David Cornwell, AKA John Le Carré, died last week at the age of 89.
Despite being an immense fan of his, I don’t think this was exceptionally tragic, except in the sense death is usually tragic. He had a long life, a truly amazing career and his last book, Legacy of Spies proved he still had the touch. As I said at the link, writers returning to the scene of their early classics usually tank, but Le Carré came through.
When I started reading (sometimes, but not usually rereading) Cornwell’s work a few years ago, I fully expected that he’d no longer be cutting edge. Sure, he was more cynical than James Bond, but several spy books I’d read in recent decades showed more cynicism than James Bond. They knew that espionage services included careerists who put personal advancement ahead of the mission, incompetents, and officials who treated ordinary people like pawns. But there was always the hero, standing against them, doing the right thing.
When I read Spy Who Came In From the Cold I realized Cornwell’s cynicism was of a different order. It’s his protagonists who treat ordinary people like pawns, make incompetent decisions or prioritize their careers. Smiley and his boss Control at a minimum put an innocent British woman’s life in danger; at worst, they put her in danger fully knowing she won’t survive. In Looking-Glass War Control manipulates a branch of military intelligence to eliminate them as potential rivals. Cornwell, an ex-spy himself, rips into British intelligence in countless ways, as only someone on the inside can rip into something.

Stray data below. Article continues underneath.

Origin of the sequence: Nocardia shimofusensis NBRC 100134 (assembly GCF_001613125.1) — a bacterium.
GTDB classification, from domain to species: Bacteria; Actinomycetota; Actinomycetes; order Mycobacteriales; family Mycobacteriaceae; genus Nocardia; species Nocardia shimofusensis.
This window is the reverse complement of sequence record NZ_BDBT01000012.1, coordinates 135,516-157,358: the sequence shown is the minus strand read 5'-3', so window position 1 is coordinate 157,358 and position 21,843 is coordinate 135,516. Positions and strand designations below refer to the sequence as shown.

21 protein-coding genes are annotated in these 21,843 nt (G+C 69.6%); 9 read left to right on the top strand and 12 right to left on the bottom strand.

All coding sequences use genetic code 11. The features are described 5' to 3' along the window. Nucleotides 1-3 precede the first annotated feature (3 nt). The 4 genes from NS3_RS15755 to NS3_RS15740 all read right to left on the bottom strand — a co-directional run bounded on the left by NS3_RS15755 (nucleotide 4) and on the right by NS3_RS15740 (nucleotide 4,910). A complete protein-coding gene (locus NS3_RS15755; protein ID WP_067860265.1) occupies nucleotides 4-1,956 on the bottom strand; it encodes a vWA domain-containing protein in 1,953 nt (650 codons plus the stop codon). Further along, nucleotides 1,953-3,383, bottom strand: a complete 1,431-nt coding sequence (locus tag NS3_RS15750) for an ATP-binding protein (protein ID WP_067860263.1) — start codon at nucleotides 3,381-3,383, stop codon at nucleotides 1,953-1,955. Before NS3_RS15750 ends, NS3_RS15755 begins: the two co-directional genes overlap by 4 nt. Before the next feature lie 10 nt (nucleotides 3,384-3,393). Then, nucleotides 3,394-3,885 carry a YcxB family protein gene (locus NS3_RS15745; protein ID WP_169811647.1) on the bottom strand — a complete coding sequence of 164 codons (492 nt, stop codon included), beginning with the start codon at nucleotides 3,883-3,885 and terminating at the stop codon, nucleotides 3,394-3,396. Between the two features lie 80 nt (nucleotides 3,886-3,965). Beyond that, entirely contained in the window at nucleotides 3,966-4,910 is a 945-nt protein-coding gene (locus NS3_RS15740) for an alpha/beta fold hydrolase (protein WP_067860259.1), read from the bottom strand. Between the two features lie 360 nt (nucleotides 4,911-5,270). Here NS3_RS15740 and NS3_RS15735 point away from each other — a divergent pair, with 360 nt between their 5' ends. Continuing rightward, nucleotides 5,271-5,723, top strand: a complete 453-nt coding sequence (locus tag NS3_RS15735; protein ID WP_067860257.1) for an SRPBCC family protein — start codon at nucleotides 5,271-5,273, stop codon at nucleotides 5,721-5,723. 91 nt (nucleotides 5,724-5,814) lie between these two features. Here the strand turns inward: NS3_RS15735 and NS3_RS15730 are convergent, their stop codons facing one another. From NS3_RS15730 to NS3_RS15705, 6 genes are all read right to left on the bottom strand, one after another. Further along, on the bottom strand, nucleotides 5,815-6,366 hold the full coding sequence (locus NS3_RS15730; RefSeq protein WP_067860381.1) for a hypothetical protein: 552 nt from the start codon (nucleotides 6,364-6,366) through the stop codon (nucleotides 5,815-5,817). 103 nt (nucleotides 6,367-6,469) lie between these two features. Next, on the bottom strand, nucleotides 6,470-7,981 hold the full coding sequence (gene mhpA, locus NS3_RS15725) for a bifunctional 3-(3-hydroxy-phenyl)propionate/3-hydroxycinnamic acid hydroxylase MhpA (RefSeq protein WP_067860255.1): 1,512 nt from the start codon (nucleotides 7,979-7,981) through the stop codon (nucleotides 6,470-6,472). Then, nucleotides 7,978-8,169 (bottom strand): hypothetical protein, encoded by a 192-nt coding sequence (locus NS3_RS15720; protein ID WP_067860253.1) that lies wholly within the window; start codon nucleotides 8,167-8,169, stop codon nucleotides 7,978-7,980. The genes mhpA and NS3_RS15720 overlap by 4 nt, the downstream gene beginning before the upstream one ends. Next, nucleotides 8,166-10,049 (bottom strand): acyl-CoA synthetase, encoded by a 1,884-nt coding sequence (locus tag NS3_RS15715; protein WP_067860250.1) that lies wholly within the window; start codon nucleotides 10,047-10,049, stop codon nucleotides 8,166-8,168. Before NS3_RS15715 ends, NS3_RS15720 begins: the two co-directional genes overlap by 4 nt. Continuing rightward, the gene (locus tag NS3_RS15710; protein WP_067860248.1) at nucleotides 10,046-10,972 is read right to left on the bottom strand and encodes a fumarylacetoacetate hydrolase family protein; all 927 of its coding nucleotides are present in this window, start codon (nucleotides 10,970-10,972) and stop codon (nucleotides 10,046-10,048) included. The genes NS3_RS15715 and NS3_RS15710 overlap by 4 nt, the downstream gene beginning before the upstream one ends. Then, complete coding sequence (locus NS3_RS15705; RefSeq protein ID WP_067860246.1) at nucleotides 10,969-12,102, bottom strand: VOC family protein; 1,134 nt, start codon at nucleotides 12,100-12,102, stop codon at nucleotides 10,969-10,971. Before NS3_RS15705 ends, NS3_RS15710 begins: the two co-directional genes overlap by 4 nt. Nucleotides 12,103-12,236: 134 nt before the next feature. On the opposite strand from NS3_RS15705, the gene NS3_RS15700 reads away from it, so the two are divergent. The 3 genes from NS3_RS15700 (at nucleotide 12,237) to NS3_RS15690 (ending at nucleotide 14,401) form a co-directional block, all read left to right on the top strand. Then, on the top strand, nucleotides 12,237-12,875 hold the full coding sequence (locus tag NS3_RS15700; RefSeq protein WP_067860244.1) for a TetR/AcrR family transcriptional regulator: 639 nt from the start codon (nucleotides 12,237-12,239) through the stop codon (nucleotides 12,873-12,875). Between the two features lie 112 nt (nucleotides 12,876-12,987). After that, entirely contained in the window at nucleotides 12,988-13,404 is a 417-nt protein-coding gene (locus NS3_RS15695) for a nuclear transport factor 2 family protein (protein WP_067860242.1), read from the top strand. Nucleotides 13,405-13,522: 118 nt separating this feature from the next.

His 21xt century novels aren’t his best work. After 9/11 his anger at the way intelligence services have been let off the leash with no consequence if they bite someone led to some heavy handed endings (even though I’m sympathetic to his views). But we still got some excellent books such as Legacy and A Most Wanted Man.
Cornwell’s writing is first rate and his characterization ditto, though reading so much in a relatively concentrated span of time makes his tropes stand out (this is true of any writer) such as the protagonist with the dysfunctional marriage, the ne’er do well father and the flamboyant, edgy troublemaker (The Naive and Sentimental Lover, my least favorite of his books, has two out of the three). He can still make those tropes work, like the conniving father in A Perfect Spy, or work against them, like the happily married couple in Our Kind of Traitor.
He was a great talent, and it was a pleasure to read him.
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